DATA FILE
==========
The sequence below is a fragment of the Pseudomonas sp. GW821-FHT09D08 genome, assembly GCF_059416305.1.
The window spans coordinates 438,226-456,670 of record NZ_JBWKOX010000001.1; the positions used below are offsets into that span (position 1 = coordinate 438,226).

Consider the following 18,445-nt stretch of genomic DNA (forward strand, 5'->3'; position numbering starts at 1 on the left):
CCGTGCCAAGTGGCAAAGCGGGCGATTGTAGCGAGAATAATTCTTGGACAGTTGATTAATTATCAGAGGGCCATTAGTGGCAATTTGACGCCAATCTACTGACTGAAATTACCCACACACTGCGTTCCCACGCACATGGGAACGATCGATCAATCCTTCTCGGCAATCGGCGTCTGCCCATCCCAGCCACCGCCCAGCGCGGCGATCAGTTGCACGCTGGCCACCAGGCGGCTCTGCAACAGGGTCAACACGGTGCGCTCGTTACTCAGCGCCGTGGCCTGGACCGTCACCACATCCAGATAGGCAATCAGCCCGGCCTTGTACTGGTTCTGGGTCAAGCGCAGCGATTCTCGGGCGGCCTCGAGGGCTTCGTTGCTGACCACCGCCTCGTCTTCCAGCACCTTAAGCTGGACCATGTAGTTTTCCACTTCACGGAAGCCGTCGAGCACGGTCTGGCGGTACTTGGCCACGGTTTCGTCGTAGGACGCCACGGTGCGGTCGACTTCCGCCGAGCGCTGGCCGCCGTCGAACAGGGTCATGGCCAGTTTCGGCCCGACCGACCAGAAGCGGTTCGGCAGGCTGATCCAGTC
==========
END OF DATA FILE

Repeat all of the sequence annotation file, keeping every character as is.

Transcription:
The sequence below is a fragment of the Pseudomonas sp. GW821-FHT09D08 genome, assembly GCF_059416305.1.
The window spans coordinates 438,226-456,670 of record NZ_JBWKOX010000001.1; the positions used below are offsets into that span (position 1 = coordinate 438,226).

Consider the following 18,445-nt stretch of genomic DNA (forward strand, 5'->3'; position numbering starts at 1 on the left):
CCGTGCCAAGTGGCAAAGCGGGCGATTGTAGCGAGAATAATTCTTGGACAGTTGATTAATTATCAGAGGGCCATTAGTGGCAATTTGACGCCAATCTACTGACTGAAATTACCCACACACTGCGTTCCCACGCACATGGGAACGATCGATCAATCCTTCTCGGCAATCGGCGTCTGCCCATCCCAGCCACCGCCCAGCGCGGCGATCAGTTGCACGCTGGCCACCAGGCGGCTCTGCAACAGGGTCAACACGGTGCGCTCGTTACTCAGCGCCGTGGCCTGGACCGTCACCACATCCAGATAGGCAATCAGCCCGGCCTTGTACTGGTTCTGGGTCAAGCGCAGCGATTCTCGGGCGGCCTCGAGGGCTTCGTTGCTGACCACCGCCTCGTCTTCCAGCACCTTAAGCTGGACCATGTAGTTTTCCACTTCACGGAAGCCGTCGAGCACGGTCTGGCGGTACTTGGCCACGGTTTCGTCGTAGGACGCCACGGTGCGGTCGACTTCCGCCGAGCGCTGGCCGCCGTCGAACAGGGTCATGGCCAGTTTCGGCCCGACCGACCAGAAGCGGTTCGGCAGGCTGATCCAGTC